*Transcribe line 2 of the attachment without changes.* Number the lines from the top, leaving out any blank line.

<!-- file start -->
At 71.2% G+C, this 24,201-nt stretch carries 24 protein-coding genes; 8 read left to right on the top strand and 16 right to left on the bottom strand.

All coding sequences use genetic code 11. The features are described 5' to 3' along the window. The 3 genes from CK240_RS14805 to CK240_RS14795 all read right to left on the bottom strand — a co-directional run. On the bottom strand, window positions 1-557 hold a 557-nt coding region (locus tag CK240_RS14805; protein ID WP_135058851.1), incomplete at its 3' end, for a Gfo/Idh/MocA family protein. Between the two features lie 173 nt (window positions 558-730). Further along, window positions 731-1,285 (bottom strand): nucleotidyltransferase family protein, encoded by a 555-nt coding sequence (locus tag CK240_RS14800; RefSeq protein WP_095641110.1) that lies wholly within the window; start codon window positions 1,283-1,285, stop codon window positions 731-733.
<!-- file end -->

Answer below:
All coding sequences use genetic code 11. The features are described 5' to 3' along the window. The 3 genes from CK240_RS14805 to CK240_RS14795 all read right to left on the bottom strand — a co-directional run. On the bottom strand, window positions 1-557 hold a 557-nt coding region (locus tag CK240_RS14805; protein ID WP_135058851.1), incomplete at its 3' end, for a Gfo/Idh/MocA family protein. Between the two features lie 173 nt (window positions 558-730). Further along, window positions 731-1,285 (bottom strand): nucleotidyltransferase family protein, encoded by a 555-nt coding sequence (locus tag CK240_RS14800; RefSeq protein WP_095641110.1) that lies wholly within the window; start codon window positions 1,283-1,285, stop codon window positions 731-733.